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ProStarMike
08-28-2005, 10:04 AM
All:

Has anyone installed either the MC or aftermarket Pull-up cleats on their boats? I picked up a very nice set of Accon Marine stainless pull-up cleats (I have three - one for the bow, and one for each side near the stern). They look well-made and have a very solid stainless steel backing plate. Here's a link: http://acconmarine.com/products.asp?cat=3&subcat=3&view=PROD

The backing plate also serves as the cut-out template. Each cleat will require you to drill two holes, and cut an oval opening for the cleat mechanism to slide through. It then sits almost flush with the deck. I have easy access to the underside of the gunwale everywhere I want to install the cleats, so this should be a smooth installation.

My question to this list is in regards to cutting through the gelcoat and fiberglass to install the cleats. I've installed Bimini tops on several boats that I have owned in the past, and one problem I've encountered is that gelcoat tends to chip when you cut or drill it. You may only drill a 1/4" hole, for example, but a piece of gelcoat 1/2" or more may decide crack off when you drill that hole. The cleats have a flange around them, so if there is a small chunk that cracks off past where I am cutting or drilling, you won't see it when the cleat is installed. However, if a larger piece decides to come off that the flange can't cover, that could cause me to throw a temper tantrum in front of the neighbors! :)

If there is a trick to keeping the gelcoat from cracking past where you are actually cutting, please share your expertise/tricks of the trade!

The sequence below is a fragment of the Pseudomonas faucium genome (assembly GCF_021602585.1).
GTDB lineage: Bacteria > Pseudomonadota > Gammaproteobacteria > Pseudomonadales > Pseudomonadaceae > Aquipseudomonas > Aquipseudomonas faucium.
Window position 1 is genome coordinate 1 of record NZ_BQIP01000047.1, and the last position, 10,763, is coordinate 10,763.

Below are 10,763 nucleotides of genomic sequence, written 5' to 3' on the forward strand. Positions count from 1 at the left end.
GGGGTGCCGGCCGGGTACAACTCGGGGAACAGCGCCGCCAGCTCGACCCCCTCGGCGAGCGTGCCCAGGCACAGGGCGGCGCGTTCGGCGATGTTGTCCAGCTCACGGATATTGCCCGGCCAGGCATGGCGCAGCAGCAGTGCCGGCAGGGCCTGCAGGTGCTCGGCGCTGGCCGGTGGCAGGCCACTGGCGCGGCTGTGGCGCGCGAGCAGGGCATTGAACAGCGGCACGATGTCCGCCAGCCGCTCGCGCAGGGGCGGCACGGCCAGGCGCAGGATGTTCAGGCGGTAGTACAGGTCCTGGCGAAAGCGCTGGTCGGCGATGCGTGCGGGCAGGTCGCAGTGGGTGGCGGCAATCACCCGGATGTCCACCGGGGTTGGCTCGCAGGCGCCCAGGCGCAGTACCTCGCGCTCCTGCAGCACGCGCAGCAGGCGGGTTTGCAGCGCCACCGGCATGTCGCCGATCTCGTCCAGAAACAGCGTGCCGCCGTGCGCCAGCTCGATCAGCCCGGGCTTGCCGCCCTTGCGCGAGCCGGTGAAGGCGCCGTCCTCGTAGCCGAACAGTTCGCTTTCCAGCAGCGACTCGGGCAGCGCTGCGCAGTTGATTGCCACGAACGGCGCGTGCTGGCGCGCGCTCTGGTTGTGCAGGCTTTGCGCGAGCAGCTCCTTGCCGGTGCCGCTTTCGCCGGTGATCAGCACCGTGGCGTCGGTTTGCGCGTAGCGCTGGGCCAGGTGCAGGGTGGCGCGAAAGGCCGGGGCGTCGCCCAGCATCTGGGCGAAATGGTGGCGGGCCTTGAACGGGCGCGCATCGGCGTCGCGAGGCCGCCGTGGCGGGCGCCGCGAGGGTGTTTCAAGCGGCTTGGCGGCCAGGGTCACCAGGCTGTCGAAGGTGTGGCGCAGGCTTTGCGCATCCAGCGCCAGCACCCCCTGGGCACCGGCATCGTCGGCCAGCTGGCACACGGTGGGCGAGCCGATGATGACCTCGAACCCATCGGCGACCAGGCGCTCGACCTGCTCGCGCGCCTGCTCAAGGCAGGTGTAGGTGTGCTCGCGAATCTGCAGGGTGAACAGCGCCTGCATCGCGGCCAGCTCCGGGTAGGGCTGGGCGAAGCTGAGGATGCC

Thanks in advance,

-- Mike

H20skeefreek
08-28-2005, 10:16 AM
place several layers of masking tape down, mark the spot, then start your drilling in reverse. once you are through the gel, put the drill in fwd, then finish your hole. If you have a countersink bit, countersink it a little to prevent the bolt from cracking the gel.

JohnnyB
08-28-2005, 10:24 AM
Mike,

I don't know that you're pioneering here....hope to see lots of advice get posted for you. Once you gather all the info, can you take step-by-step pics of your project. I'd like to do this to my boat over the winter or next spring and am interested in tips, tricks, etc as well as how they look when they're finished, where you put them, how you liked them there, etc.

Good luck. I'll be anxiously watching this thread for more info.

NatesGr8
08-28-2005, 11:22 AM
I agree with skifreek, but i thought you were supposed to run the drill in reverse the entire time. Thats how the fellas at monster tower instructed me to do it. :twocents:

SD190EVO
08-28-2005, 11:28 AM
If you have a Dremel, that works much better than a drill. You can very carefully route out the shape desired with no chipping of the gel.

I have done the install on several boats and it works great.

erkoehler
08-28-2005, 11:47 AM
Also use the sharpest bits that you can find!!!!

ProStarMike
08-28-2005, 01:18 PM
If you have a Dremel, that works much better than a drill. You can very carefully route out the shape desired with no chipping of the gel.

I have done the install on several boats and it works great.